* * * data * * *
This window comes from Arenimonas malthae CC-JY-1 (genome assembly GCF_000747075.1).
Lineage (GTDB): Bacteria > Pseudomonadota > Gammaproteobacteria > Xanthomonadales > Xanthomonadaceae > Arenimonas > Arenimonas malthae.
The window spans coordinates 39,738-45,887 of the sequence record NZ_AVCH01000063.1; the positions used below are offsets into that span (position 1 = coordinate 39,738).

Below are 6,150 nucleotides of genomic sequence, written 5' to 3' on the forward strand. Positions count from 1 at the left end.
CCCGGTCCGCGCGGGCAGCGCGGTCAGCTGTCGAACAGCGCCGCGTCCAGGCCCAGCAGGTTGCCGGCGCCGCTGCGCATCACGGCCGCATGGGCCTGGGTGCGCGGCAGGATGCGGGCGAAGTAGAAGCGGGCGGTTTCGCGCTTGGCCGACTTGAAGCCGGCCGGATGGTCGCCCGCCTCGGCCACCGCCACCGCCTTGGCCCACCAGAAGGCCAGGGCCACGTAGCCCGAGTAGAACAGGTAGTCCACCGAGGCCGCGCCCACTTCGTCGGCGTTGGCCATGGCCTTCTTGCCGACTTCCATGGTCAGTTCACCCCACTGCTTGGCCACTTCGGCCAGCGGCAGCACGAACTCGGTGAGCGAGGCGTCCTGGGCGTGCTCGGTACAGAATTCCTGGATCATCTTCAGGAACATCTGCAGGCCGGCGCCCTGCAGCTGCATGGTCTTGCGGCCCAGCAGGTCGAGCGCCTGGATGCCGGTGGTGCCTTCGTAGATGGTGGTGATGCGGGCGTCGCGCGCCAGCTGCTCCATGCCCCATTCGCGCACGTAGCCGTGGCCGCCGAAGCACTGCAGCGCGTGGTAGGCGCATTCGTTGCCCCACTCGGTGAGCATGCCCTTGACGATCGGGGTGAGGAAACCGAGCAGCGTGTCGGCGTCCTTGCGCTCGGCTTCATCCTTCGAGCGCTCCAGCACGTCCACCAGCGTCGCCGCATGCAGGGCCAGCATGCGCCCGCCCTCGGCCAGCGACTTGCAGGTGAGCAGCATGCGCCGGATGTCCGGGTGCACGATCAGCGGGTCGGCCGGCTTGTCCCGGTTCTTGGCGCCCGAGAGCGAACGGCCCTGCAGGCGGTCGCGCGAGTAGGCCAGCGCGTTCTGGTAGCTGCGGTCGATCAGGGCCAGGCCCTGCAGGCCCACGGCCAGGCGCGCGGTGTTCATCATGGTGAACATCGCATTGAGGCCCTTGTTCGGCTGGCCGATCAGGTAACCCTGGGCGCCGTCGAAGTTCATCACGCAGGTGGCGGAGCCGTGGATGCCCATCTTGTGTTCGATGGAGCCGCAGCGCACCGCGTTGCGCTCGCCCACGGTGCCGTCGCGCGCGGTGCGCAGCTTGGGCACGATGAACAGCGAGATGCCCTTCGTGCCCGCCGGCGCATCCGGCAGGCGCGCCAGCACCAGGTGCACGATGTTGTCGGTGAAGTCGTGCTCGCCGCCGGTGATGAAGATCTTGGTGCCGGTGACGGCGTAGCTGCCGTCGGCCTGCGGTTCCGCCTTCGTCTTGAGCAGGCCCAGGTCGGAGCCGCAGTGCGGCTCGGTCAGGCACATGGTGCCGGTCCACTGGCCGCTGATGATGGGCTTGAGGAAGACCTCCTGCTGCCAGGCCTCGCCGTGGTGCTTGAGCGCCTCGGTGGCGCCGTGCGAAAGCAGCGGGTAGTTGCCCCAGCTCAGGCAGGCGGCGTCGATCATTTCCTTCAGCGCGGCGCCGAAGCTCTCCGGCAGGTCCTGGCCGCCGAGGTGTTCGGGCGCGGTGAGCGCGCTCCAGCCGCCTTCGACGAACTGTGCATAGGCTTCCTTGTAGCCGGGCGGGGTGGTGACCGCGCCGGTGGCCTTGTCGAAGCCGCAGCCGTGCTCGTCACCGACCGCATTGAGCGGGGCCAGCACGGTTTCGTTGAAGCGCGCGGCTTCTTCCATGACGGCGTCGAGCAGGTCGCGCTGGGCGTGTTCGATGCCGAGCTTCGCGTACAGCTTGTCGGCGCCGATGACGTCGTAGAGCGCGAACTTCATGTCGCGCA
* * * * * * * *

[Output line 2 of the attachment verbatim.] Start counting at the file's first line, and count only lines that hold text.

Lineage (GTDB): Bacteria > Pseudomonadota > Gammaproteobacteria > Xanthomonadales > Xanthomonadaceae > Arenimonas > Arenimonas malthae.